When you look at the Atlanta Falcons’ season in a nutshell, it’s just hard not to feel sad about the wasted talent.
In the right hands, this team would be a firestorm booming with thunder, a team that leaves everyone in the league afraid.
Right now, they’re a whimper, a team that anyone can beat, a lost cause.
It’s just not right that players like Matt Ryan, Julio Jones, Deion Jones, Grady Jarrett, Ricardo Allen, Jake Matthews, Alex Mack, Devonta Freeman, Adrian Clayborn, Desmond Trufant, Matt Bryant, Calvin Ridley, Mohamed Sanu, De’Vondre Campbell...basically all of the players...have to endure such a mess.
It’s also the reason, by and large, why the team’s problems might wash away overnight in the right hands.
It’s time for the Falcons to hit the reset button on this franchise in the front office and on the coaching staff, and that might be the only way no more prime years of the team’s elite talents get wasted.
Dan Quinn is someone I’ve always admired, but my belief in him didn’t exactly do me any favors. I really thought he’d lead them out of this, but whether he just bit off way more than he could chew or the team just was headed in this direction regardless, he’s not the guy to get them where they need to be now.
Quinn is a smart mind, and it’s not like he’s been a disaster in Atlanta. On the contrary, this team is very much indebted to him for 2016 and 2017, and his efforts to lead the team out of 28-3 should never be taken for granted. But you wonder if the team just never fully got over that, in the way they play and in how they’re coached, and that worry has become more acute over time.
The Falcons want to be fighters, but taking shots at Aaron Donald in a melee won’t cut it. The team coaches like they’re always at risk of blowing a lead, which is probably why they blow so many. They lack tenacity, creativity and consistency these days. That’s on the coaching staff in the way they scheme and prepare.
The roster itself has many great talents on it, but there are misses, too. The team’s inability completely hit on first-round draft picks for its pass rush continues to haunt it, as does its erstwhile free agency periods. The team hasn’t barely done any long-term good in March since 2016, with 2019’s financial decisions massively disappointing and ineffective.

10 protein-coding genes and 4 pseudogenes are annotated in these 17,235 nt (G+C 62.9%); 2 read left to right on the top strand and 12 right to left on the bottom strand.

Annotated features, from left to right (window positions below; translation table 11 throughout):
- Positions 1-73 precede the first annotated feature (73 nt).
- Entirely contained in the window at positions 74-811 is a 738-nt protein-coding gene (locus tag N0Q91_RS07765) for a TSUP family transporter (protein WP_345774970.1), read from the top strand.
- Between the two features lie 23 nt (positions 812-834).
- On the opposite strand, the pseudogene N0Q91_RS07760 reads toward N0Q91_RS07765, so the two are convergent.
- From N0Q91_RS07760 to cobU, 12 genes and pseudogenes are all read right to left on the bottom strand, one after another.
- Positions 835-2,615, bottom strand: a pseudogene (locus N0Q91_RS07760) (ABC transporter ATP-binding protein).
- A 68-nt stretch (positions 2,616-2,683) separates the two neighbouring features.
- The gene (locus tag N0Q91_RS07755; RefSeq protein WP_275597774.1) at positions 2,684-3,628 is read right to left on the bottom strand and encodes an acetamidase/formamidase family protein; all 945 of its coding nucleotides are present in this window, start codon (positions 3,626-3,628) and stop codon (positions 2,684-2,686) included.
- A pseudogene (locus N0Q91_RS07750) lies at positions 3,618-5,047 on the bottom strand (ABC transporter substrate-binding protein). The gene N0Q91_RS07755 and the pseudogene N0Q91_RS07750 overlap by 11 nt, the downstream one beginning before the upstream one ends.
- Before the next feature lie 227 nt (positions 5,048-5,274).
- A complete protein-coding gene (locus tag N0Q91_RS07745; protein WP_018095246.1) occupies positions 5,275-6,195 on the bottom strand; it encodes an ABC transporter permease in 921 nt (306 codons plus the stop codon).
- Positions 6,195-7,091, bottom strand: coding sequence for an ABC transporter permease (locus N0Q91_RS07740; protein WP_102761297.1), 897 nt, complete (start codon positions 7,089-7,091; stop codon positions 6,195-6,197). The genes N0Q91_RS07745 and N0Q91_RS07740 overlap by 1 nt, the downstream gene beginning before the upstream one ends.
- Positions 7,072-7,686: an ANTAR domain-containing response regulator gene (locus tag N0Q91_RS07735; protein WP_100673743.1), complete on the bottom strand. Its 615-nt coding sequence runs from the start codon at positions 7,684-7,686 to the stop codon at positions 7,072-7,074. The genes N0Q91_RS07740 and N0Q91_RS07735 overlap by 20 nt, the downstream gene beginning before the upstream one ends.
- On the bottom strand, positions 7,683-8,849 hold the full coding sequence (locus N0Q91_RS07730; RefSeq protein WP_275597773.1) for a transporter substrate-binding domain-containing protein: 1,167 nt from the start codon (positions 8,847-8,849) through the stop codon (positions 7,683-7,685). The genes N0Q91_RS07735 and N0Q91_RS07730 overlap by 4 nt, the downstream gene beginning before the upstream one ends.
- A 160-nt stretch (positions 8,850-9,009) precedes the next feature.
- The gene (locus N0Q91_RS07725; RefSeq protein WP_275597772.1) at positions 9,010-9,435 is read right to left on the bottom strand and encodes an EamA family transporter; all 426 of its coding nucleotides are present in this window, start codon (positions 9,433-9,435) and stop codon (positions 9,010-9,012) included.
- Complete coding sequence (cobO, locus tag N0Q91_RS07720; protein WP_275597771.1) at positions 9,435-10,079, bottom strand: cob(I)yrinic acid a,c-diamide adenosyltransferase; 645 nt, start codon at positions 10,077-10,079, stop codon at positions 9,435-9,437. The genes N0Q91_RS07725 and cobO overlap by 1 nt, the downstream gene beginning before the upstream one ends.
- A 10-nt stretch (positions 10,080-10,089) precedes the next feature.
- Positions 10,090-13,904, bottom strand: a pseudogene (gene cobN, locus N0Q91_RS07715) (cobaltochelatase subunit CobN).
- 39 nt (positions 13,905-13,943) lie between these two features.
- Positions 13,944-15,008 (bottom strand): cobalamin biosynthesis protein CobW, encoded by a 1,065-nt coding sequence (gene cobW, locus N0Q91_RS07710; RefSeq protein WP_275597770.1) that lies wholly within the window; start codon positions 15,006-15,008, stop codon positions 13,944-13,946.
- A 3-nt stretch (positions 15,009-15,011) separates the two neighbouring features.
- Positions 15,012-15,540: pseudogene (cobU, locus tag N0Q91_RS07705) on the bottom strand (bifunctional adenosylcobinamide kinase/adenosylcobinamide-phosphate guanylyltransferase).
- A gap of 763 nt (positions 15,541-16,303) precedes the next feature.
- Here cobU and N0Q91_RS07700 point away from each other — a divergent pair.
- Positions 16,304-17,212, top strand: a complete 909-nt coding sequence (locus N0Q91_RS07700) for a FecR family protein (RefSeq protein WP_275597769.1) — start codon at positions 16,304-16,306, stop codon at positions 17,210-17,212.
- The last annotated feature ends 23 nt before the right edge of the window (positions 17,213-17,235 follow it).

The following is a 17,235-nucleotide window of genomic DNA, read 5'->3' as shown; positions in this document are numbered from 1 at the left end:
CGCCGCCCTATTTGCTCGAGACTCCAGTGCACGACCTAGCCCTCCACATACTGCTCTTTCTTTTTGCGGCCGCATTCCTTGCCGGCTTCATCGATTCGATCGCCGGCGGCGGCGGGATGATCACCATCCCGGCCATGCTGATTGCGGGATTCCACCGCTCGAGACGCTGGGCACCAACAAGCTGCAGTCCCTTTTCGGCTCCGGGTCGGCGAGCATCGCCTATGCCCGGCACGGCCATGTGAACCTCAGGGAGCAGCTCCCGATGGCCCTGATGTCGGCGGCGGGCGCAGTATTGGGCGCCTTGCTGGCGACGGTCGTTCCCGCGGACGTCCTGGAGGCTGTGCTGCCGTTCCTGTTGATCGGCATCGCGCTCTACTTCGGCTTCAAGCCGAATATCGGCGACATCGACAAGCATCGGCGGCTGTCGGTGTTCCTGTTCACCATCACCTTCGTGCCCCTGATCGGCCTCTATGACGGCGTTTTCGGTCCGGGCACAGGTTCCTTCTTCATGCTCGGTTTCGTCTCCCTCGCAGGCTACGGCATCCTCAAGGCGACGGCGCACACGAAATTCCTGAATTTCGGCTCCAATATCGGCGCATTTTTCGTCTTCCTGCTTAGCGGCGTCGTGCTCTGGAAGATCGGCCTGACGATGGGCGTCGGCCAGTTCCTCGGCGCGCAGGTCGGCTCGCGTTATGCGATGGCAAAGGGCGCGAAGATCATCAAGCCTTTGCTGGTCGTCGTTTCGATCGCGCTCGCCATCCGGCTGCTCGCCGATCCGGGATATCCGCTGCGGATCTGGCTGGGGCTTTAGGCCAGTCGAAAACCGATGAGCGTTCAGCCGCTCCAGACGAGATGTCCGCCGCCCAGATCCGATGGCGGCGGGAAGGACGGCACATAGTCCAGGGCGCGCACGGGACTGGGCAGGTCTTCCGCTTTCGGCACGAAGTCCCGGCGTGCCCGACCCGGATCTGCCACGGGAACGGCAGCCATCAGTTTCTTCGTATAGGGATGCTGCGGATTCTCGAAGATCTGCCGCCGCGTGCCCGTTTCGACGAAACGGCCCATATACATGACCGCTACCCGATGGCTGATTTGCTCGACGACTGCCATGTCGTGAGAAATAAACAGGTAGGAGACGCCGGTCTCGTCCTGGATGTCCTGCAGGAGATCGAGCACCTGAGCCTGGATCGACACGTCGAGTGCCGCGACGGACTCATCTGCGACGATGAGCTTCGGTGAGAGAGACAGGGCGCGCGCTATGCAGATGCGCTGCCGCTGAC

The draft picks have been more hit-and-miss than any of us would like to admit, and as of late, the team’s first round picks since 2015 (Vic Beasley, Keanu Neal, Takk McKinley, Calvin Ridley, Chris Lindstrom) have struggled in consistency or with injuries.
You can’t expect to be a long-term contender when those picks don’t work out as you’d hope, even when you nail your latter picks at times. Lindstrom’s jury is still very much out, as is Ridley’s in a competent offensive scheme and McKinley’s with better coaching. But the front office is not doing this team any favors right now, and that falls on Thomas Dimitroff and his staff.
A clean sweep will be needed to ensure the talented players here get their chance to compete at the level they deserve.
New coaching could ensure this offense has a play caller worthy of its talent and the defense could finally be met in the middle with its scheming as it finds new talent in future free agency and draft classes. It could also maximize the talents being wasted here.
For example: how nice would it be for us to see if Deadrin Senat has what it takes to be a contributor? We won’t know until he gets on the field.
New talent evaluation and financial decisions could fill in the gaps on the roster and help the team navigate its heavy contracts. How nice would it be not to lose Austin Hooper to March and still find ways to add talent at a reasonable cost, and to shed some of the lesser deals off the books?
There are no guarantees, and the next group of folks can always fail. But Arthur Blank is going to, no doubt, take his time to make sure this goes according to plan.
Quinn and Dimitroff, and many of their co-workers, will find work fast, and we’ll salute what they’ve all meant to this team. No hard feelings are necessary, but it’s becoming apparent a parting of the ways for all involved is in order.
Optimism in the future is warranted with this roster as it is. But it needs new minds to help it be what we all know it can be.